How Big Business Fuels Haitian-Dominican Tensions
With hundreds of descendants of Haitian migrants facing deportation, Haitian Lawyer Network’s President Ezili Danto explains how Haitian and Dominican oligarchs exploit Haitian laborers and fuel xenophobia
JESSICA DESVARIEUX, PRODUCER, TRNN: Welcome to The Real News Network. I’m Jessica Desvarieux in Baltimore.
In the Dominican Republic hundreds of thousands of people of Haitian descent may be deported any day now. That’s because a 2013 ruling by the DR’s constitutional court stripped the citizenship rights of people born to Haitian parents after 1929. It’s caused thousands to race to Dominican government buildings in an attempt to register for legal status. Government officials expect to grant either work visas or permanent residency to about 200,000 people despite estimate showing more than half a million people of Haitian descent live in the DR.
This is just another twist in the tale of two countries that share one island, Haiti to the east, the DR to the west. This story goes back hundreds of years, but today we wanted to focus on the modern-day policies that have created tensions between Dominicans and Haitians. Tensions that have gotten so high at times that Haitians have been forced out of their homes and terrorized by mobs in border communities like this one. So we want to dig deeper and ask who benefits from these immigration policies that will leave hundreds of thousands of people stateless.
Now joining us to get into these deeper issues is our guest Ezili Danto. She is the president of the Haitian Lawyers’ Leadership Network and the founder of Free Haiti Movement.
Thank you so much for joining us.
EZILI DANTO, PRESIDENT, HAITIAN LAWYERS LEADERSHIP NETWORK: Thank you for having me.
DESVARIEUX: So Ezili, many in the mainstream media attribute this deportation, mass deportation fiasco, simply on cultural or racial tensions between the two sides. But where does policy fit into this narrative? Can you speak to what specific policies have created conditions that we’re seeing today?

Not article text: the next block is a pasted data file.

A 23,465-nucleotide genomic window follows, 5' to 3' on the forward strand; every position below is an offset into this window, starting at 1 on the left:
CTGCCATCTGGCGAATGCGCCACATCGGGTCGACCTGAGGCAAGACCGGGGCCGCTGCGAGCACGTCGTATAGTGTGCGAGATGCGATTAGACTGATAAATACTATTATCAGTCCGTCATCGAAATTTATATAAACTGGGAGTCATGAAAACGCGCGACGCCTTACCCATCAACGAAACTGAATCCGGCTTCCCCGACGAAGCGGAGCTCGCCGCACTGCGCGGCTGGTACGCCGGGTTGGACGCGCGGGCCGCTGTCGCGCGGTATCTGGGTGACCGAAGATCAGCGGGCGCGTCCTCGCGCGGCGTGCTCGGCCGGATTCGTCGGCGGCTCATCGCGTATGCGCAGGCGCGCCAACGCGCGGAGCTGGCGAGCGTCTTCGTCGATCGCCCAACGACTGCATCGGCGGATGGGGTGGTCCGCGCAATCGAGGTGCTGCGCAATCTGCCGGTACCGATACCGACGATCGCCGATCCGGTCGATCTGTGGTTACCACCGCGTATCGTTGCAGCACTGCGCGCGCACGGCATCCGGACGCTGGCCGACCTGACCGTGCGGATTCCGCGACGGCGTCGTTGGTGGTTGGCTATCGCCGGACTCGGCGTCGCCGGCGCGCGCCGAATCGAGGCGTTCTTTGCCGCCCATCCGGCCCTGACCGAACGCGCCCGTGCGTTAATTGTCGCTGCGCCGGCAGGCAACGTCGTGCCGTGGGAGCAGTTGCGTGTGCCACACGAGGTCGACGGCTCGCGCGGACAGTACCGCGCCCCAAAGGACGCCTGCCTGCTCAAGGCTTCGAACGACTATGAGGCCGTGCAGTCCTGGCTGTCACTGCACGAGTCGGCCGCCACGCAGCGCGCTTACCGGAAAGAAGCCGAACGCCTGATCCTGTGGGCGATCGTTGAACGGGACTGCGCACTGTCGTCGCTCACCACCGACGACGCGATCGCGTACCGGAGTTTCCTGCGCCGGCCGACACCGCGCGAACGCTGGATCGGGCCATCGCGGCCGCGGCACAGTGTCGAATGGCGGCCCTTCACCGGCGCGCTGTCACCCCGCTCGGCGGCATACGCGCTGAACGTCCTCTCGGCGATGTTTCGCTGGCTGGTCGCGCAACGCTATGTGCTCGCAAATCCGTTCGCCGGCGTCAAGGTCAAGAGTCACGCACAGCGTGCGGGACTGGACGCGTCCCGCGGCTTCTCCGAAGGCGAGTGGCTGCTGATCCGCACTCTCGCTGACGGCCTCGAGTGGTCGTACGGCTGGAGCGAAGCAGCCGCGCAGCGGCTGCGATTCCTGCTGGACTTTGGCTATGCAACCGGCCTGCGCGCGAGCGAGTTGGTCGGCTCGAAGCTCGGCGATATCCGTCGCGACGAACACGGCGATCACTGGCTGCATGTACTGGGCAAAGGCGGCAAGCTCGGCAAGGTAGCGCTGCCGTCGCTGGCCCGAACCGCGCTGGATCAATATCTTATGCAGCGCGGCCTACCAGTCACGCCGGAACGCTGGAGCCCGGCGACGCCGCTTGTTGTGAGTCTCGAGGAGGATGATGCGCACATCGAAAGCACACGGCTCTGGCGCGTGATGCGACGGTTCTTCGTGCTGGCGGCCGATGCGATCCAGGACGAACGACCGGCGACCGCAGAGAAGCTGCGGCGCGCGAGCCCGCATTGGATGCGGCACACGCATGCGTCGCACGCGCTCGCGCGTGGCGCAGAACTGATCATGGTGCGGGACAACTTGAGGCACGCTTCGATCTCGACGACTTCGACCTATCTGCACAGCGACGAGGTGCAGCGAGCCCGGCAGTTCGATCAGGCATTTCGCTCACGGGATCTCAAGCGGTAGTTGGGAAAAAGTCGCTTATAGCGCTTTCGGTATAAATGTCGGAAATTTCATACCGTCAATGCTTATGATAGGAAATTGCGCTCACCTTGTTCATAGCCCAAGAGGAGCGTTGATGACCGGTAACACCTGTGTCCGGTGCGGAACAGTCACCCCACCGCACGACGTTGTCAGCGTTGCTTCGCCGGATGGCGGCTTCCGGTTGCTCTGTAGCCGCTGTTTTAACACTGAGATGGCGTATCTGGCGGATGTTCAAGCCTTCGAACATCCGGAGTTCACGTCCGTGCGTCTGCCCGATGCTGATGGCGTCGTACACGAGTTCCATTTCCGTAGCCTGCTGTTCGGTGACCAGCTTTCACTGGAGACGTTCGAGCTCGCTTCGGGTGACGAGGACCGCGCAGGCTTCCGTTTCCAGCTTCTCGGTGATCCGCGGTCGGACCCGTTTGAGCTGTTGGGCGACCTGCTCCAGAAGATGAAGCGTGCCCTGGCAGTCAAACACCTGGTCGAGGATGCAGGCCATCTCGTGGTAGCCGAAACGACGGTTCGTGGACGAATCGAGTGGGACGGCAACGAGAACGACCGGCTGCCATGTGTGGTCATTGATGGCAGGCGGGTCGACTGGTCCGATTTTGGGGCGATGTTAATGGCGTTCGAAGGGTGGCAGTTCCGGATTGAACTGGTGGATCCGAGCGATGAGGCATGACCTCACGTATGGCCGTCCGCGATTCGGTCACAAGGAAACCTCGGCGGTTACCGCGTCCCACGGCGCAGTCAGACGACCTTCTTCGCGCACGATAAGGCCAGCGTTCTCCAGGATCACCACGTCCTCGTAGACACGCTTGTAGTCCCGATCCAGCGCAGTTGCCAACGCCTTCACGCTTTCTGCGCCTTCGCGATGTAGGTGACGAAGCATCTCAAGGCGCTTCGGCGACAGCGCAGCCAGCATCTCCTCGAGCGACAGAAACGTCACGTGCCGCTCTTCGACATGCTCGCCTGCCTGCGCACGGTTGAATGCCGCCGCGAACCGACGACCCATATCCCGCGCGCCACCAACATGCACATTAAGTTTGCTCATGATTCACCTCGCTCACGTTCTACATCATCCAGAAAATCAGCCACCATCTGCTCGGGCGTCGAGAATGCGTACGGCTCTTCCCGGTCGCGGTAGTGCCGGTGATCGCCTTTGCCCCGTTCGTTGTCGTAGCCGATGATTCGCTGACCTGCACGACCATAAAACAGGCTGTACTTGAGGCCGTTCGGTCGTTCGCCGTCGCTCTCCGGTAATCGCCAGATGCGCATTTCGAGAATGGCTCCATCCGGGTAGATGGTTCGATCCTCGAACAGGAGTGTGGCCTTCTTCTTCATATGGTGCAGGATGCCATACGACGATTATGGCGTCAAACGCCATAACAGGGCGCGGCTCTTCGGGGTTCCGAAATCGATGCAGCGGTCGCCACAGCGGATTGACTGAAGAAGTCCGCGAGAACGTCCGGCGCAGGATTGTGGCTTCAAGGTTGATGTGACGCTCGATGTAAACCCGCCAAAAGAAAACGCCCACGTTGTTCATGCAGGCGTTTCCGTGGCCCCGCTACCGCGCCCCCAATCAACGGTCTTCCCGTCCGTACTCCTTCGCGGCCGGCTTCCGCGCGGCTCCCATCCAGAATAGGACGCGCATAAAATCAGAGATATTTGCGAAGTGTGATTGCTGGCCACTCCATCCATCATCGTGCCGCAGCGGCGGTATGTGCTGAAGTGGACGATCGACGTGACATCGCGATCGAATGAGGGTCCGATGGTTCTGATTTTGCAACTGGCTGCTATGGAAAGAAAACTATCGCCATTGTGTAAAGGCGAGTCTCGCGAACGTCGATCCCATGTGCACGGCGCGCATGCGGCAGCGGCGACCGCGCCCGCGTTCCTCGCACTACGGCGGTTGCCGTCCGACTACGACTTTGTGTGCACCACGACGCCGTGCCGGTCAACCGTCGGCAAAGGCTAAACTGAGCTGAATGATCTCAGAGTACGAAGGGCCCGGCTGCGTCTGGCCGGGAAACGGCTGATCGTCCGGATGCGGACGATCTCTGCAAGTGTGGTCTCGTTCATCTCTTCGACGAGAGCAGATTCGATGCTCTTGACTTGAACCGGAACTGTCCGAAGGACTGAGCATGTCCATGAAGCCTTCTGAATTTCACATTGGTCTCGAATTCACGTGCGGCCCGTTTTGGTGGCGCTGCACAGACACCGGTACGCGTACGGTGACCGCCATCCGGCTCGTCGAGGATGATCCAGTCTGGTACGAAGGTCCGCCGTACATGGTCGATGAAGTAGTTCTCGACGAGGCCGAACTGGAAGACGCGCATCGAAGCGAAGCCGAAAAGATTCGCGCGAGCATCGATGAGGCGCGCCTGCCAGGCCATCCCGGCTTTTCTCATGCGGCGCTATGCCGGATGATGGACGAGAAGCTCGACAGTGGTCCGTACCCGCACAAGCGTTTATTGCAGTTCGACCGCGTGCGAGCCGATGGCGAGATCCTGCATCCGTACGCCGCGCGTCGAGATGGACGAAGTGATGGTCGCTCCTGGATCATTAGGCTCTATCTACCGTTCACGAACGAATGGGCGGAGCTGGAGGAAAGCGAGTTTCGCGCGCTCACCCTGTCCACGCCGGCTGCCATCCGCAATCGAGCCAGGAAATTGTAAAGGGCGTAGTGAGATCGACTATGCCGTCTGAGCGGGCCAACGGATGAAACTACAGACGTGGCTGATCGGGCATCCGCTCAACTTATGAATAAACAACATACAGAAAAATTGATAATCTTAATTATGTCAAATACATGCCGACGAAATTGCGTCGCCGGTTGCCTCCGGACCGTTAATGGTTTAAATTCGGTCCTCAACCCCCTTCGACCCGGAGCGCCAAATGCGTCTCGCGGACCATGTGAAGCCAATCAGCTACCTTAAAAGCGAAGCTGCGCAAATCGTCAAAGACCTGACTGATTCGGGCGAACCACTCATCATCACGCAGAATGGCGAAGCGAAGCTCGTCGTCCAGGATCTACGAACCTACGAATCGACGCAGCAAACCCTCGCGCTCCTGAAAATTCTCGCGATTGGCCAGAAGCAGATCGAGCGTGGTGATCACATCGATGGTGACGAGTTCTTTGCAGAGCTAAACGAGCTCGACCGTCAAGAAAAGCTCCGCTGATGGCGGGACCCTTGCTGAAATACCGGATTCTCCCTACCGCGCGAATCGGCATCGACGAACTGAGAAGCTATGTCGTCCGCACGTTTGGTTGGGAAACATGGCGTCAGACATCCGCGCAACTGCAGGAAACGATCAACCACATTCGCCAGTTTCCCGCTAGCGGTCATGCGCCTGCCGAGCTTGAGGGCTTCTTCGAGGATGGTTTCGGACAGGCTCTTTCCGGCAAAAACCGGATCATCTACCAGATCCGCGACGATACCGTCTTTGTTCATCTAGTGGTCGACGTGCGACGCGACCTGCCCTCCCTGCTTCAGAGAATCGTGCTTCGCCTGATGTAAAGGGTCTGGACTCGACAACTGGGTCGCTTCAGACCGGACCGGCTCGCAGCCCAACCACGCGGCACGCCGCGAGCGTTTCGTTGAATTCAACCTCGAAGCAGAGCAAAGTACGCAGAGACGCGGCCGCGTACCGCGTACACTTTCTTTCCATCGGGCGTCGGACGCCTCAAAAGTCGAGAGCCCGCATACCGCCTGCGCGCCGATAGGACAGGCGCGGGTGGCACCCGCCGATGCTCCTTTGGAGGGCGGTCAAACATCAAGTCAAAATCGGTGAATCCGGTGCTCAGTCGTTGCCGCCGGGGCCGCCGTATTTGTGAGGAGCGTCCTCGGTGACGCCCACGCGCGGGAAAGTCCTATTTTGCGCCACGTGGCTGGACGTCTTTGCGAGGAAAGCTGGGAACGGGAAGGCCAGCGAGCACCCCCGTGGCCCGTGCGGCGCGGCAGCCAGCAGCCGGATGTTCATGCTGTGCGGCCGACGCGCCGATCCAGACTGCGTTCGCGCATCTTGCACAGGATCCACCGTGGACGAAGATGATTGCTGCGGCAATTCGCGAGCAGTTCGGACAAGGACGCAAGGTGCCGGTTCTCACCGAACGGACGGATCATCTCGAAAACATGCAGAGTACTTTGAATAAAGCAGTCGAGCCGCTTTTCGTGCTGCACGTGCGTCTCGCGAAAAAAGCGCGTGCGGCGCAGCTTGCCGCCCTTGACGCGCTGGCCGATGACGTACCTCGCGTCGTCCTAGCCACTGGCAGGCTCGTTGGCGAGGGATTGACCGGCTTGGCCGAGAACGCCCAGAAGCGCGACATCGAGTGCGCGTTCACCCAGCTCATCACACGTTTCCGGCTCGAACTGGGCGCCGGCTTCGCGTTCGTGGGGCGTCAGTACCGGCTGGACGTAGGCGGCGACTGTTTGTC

DANTO: The oligarchy in Haiti works with the oligarchy in the Dominican Republic. In Haiti that oligarchy is made up of a lot of billionaires, folks like Bigio and Acra and Mev. In Haiti we call them the mercenary families. They are the subcontractors for empire. In the Dominican Republic they also have an oligarchy. That oligarchy also works for, for instance I’ll give you an example of who benefits from this denationalization.
At the moment in the Dominican Republic there’s a lot of tension going on with regards to Barrick Gold that’s mining big mountains in the Dominican Republic. That is, destroying the environment. Many, many people in the Dominican Republic that live in those areas of mining have shown that in their blood they’ve got cyanide, sulfur, and lead. Who benefits while all of us are looking at this amazing, stunning, racist ruling of 2013? If Barrick Gold wants people off of particular land, and they do, if those people happen to be immigrants who were Haitian children, they can just deport them to Haiti.
So there’s a lot of people that are benefiting. And so both Haiti and the Dominican Republic are today ruled by puppets that service the corporate interest more so than they service the domestic interests of each of those countries.
DESVARIEUX: Ezili, this story that you’ve sort of laid out, this narrative, it sounds a bit similar to the immigration battle that we have here in the United States. And I say that because there is a growing movement here in the United States and in the Dominican Republic of people saying that what we’re seeing of these immigrants of Haitian descent coming in and keeping wages down for Dominicans. What do you make of that argument, that having laborers of Haitian descent in the country does nothing to help the living standards for Dominicans, since their [present] ensures that agribusiness can profit from their low-wage labor?
DANTO: I think there’s some truth to that. I don’t think–if for instance the Dominicans actually wanted to do menial jobs then yeah, the Haitians are taking over the menial jobs. Jobs that no one wants to do. I think it’s 90 percent of the agricultural workers in the Dominican Republic are migrants, Haitian migrants. I think that a great percentage of the construction workers in the Dominican Republic are Haitians, migrants, folks that have come in.